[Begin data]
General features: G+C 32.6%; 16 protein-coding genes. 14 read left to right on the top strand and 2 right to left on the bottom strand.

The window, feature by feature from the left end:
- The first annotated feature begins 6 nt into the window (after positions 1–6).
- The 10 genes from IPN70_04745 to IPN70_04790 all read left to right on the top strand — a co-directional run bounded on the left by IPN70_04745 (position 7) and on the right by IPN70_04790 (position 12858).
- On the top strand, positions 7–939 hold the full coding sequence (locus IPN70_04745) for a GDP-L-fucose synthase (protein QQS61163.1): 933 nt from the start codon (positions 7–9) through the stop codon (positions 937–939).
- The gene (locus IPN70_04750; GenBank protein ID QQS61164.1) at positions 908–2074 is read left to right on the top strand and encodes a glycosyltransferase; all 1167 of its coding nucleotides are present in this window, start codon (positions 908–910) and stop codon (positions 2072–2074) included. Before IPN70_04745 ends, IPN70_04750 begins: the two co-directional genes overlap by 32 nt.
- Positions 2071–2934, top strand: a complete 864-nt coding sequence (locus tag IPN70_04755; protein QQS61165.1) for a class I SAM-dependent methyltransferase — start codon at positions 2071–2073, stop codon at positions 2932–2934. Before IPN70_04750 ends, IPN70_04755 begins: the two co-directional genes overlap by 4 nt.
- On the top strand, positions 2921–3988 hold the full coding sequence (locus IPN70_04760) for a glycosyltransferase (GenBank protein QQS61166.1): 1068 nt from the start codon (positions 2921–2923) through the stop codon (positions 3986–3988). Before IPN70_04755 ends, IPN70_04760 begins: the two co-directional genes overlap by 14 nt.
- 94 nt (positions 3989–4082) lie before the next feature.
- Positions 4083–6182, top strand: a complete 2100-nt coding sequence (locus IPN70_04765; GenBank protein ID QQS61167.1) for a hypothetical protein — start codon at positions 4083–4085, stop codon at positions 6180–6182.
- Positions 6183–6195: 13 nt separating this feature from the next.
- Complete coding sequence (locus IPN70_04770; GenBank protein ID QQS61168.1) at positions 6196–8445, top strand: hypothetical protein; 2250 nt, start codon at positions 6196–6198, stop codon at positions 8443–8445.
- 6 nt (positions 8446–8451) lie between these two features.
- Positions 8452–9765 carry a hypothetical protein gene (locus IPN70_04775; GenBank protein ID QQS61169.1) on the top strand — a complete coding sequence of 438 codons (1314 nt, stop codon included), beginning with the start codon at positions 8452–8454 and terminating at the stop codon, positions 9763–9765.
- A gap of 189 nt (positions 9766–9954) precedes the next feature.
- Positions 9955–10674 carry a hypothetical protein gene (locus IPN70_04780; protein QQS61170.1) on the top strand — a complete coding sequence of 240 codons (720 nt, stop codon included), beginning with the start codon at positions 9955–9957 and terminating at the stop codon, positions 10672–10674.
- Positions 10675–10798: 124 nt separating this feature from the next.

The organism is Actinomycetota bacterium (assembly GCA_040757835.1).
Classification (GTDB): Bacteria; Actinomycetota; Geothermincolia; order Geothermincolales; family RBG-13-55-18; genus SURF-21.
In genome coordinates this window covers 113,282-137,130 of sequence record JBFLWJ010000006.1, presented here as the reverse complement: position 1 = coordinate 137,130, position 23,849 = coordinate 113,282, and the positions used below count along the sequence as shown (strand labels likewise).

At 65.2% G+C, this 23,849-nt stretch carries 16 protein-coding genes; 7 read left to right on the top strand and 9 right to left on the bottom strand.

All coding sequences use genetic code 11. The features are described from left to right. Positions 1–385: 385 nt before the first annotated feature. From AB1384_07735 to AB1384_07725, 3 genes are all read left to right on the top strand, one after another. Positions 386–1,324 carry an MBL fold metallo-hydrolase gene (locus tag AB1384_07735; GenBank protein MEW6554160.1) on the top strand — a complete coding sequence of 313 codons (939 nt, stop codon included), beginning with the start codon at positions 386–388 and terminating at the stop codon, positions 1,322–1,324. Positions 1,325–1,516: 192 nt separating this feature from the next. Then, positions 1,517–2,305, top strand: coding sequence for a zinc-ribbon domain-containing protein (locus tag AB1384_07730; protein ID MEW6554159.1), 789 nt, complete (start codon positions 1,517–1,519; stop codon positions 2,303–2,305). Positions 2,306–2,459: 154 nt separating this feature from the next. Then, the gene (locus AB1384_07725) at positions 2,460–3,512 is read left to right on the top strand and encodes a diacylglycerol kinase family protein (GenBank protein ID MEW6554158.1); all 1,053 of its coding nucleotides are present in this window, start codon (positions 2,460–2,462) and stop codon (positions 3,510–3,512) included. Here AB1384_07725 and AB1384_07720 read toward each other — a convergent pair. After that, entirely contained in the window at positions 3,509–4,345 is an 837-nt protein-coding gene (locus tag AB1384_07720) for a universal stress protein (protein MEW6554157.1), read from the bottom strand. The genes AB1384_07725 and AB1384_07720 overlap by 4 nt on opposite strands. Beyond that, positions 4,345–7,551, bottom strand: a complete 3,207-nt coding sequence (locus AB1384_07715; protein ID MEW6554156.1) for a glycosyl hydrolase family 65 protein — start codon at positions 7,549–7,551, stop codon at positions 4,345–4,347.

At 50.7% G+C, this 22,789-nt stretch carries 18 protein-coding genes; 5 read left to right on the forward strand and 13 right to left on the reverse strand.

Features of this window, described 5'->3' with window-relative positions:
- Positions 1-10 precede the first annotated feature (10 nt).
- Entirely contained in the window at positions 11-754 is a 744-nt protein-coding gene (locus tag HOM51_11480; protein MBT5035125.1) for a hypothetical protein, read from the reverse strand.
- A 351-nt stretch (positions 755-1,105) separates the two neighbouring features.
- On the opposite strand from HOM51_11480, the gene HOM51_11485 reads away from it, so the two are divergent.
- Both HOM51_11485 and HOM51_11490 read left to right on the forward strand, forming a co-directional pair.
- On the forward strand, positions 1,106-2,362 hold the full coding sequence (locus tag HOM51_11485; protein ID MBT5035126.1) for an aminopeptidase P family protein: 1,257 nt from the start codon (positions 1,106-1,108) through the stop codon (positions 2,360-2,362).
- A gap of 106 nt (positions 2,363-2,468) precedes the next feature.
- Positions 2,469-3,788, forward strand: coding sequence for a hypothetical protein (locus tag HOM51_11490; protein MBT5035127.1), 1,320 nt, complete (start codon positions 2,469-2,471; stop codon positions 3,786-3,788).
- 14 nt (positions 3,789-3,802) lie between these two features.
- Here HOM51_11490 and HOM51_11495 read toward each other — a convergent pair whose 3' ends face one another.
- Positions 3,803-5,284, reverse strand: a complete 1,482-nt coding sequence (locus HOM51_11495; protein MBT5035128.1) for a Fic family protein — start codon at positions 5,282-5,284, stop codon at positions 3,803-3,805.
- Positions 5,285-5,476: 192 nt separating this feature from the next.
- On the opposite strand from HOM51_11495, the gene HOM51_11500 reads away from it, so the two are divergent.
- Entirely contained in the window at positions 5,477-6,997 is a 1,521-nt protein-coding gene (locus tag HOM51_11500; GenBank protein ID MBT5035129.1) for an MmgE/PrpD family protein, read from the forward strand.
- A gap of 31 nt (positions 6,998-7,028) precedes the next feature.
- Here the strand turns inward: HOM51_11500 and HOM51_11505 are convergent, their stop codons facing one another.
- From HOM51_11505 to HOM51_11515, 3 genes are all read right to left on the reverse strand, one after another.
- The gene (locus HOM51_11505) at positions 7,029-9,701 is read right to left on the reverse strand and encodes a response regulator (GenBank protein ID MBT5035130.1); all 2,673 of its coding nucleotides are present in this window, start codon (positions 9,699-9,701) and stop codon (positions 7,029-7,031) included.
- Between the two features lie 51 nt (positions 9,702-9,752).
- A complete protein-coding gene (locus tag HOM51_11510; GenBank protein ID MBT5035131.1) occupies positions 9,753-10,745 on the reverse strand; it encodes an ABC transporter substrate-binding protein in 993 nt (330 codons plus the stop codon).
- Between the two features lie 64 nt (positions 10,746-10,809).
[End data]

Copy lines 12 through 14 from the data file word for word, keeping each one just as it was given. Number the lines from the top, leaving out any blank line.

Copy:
- Complete coding sequence (locus IPN70_04770; GenBank protein ID QQS61168.1) at positions 6196–8445, top strand: hypothetical protein; 2250 nt, start codon at positions 6196–6198, stop codon at positions 8443–8445.
- 6 nt (positions 8446–8451) lie between these two features.
- Positions 8452–9765 carry a hypothetical protein gene (locus IPN70_04775; GenBank protein ID QQS61169.1) on the top strand — a complete coding sequence of 438 codons (1314 nt, stop codon included), beginning with the start codon at positions 8452–8454 and terminating at the stop codon, positions 9763–9765.